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Charulata (Satyajit Ray, 1964)

A lonely wife of a newspaper editor falls in love with his bohemian brother.

Unfortunately, I didn't get drawn in by the movie enough emotionally, but nevertheless I could admire the perfect direction. I will definitely rewatch this film at some point. It can be a matter of mood, sometimes. The whole film plays practically all through in a few confined rooms, with a few exceptions towards the end of the film. The ending of the film has some visually unusual choices visually of which I felt a bit uneasy.

But the beginning of the movie is fascinating to study. It shows Charulata alone and we get introduced to her life and her character without barely a word.

During the opening credits, two female hands are seen, stitching. The silk and the hand seem refined, so we can guess that this is not a poor woman in the street. Then the camera pulls back and shows Charulata on the bed. Ray uses tracking for most of these first shots, following his protagonist around the house. The whole film is full of those tracking and dolly shots, the camera seems constantly on the move, albeit sometimes only very subtle.
Charulata calls for Brojo with the voice of a mistress and with routine anger. The camera follows her to the staircase and tracks back again, when she walks towards the camera. It introduces not only the servant, but the architecture of the yard. Charulata lives on the first floor and a balcony surrounds the courtyard.

She returns to her room and throws the finished broidery on the bed, maybe slightly annoyed or bored. She then grabs a book from the bed and pages through it. She seems to know the contents well, but she grabs it and walks off.
The camera follows Charulata walking through the courtyard, where she passes through her door, possibly separating her private quarters from the rest of the house. This part of the house seems more lavishly decorated. She must be very well off.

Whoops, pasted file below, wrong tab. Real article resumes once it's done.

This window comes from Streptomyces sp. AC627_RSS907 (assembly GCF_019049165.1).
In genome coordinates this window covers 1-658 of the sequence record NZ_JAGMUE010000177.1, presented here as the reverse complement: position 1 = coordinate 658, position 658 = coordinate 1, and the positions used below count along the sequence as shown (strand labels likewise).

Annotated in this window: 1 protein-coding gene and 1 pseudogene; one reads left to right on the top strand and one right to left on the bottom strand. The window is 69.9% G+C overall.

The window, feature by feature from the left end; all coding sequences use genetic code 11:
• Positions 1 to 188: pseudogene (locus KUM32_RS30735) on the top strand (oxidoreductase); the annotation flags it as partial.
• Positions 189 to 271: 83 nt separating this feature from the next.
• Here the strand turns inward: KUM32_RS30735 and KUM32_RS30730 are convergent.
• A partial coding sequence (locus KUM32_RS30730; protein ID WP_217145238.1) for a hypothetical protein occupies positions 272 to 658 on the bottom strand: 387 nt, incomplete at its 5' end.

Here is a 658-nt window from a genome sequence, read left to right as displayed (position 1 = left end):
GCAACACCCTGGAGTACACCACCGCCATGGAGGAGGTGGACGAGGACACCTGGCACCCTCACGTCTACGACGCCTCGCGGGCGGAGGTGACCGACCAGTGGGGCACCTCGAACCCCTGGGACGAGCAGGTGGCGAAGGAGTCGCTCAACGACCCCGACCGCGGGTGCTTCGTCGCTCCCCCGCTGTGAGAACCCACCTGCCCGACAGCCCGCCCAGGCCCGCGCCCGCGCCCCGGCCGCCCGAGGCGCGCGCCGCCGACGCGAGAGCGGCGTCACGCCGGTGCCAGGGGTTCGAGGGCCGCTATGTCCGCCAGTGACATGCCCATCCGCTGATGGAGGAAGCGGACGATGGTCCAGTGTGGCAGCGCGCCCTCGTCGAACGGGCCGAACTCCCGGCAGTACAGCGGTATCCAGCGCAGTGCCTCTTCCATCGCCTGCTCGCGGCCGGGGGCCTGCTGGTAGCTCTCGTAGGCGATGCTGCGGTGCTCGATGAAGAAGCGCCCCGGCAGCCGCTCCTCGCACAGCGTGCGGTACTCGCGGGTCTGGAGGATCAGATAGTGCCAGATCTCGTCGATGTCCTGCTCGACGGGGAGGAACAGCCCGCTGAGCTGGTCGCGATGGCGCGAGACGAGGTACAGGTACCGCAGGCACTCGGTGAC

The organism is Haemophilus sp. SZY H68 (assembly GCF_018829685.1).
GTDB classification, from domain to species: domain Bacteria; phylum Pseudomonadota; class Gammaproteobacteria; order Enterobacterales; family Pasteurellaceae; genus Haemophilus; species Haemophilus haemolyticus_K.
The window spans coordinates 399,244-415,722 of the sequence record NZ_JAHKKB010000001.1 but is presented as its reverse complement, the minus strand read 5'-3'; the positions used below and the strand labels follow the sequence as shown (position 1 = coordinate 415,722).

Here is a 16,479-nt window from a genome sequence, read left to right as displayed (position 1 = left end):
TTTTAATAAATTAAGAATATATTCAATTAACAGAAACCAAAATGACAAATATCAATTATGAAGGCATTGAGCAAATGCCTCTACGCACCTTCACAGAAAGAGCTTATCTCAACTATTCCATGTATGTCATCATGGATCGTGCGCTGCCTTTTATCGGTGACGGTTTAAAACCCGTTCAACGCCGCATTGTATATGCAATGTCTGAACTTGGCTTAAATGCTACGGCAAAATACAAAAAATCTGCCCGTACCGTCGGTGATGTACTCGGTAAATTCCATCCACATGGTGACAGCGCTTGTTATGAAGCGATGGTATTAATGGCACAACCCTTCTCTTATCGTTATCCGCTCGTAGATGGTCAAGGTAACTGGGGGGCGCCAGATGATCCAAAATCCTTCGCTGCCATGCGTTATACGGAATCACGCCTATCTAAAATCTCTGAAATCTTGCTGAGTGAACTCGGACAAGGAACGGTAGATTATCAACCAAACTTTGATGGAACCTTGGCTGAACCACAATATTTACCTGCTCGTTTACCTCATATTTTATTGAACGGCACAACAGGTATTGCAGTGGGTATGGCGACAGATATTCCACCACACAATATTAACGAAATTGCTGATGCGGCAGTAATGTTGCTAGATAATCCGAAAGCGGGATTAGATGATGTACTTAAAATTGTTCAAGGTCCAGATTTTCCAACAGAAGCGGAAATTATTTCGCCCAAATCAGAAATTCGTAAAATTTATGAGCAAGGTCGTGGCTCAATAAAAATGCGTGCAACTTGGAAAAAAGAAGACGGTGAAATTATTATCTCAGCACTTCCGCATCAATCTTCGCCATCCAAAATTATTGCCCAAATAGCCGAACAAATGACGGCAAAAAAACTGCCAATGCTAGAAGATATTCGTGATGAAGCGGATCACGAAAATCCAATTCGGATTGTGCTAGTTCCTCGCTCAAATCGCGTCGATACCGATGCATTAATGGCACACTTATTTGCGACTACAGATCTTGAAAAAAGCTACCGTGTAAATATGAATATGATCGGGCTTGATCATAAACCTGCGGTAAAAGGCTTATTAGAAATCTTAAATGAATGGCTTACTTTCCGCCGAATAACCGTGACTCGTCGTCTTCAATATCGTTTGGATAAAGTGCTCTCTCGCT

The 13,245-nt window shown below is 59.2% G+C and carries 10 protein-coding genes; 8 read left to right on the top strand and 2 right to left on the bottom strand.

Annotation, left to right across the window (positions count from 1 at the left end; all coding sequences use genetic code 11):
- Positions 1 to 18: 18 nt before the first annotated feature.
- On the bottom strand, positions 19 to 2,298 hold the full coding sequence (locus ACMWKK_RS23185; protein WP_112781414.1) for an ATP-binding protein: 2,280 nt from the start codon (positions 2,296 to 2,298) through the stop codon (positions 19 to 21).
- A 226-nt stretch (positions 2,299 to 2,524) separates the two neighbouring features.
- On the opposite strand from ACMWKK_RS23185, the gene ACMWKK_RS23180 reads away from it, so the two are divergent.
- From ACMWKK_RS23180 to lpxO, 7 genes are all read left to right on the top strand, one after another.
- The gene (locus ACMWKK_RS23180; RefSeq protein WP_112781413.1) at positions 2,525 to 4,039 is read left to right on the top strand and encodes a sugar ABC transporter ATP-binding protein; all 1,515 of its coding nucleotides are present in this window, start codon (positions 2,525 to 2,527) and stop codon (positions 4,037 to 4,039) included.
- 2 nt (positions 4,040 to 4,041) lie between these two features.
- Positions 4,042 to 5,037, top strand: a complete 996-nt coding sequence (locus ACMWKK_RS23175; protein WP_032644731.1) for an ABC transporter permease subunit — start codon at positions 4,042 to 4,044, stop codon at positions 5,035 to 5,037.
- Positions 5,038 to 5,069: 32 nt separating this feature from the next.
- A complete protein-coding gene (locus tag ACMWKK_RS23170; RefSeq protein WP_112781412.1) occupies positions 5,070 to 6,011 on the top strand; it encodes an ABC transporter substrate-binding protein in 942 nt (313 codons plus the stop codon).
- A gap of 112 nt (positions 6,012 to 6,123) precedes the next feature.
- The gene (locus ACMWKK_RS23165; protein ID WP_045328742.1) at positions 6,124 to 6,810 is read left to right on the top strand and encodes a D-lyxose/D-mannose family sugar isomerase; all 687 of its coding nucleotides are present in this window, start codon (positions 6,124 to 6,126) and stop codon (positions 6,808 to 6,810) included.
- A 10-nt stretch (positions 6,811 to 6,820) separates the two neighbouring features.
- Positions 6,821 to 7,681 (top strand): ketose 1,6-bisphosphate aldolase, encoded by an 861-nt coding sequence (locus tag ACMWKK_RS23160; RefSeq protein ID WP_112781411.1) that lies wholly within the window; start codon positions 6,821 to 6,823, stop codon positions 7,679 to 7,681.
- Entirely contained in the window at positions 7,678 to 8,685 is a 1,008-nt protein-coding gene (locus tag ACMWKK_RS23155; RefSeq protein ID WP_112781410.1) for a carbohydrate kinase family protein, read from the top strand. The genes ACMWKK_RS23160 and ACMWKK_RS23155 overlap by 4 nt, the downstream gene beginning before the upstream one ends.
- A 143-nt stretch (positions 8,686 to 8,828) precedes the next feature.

She enters a beautifully furnished and ornamental room and opens a cabinet to the right of the camera. Very carefully, she puts her back into the shelf. The way she touches the different books it is obvious that she really likes books, at least these books here. Searching for a bit, she selects another book. We guess, that she must have read them all. This is the first time that the camera doesn't move.
Slightly bored, she studies the book in her hands, when she notices a drumming coming from outside. Humming, and reading a passage from the book, she slowly walks to the next room. The camera follows her from the back, as she strides towards the window blinds in the next room. She looks out and something catches her attention. Excited, she runs off, back to her room.
She grabs a little opera glass from a drawer and rushes back to the window with it. There is quite a long take of her walking across the balcony, but it's focused really close on the opera glass.
She looks through the glasses and sees a street beggar/musician with monkeys on a leash. At this point it is clear, that she is a sort of prisoner benevolently held in a kind of a golden cage.

The whole introduction takes approximately 9 minutes, and gives all the information needed to understand some of Charulata's problems. She is an intelligent, refined and possibly active woman, but she is not free to do what she wants.

When Charulata is bored of watching people through the opera glass, she hears something from the courtyard. When she steps out onto the balcony, a man, reading a book passes her, completely ignoring her. The way she looks at him it is quite clear that this must be her husband or somebody close. 
With an air of rebellion she watches him through the opera glass, too. He seems just as distant as the outside world, although he is inside the house. Charulata's problem has been clearly stated.




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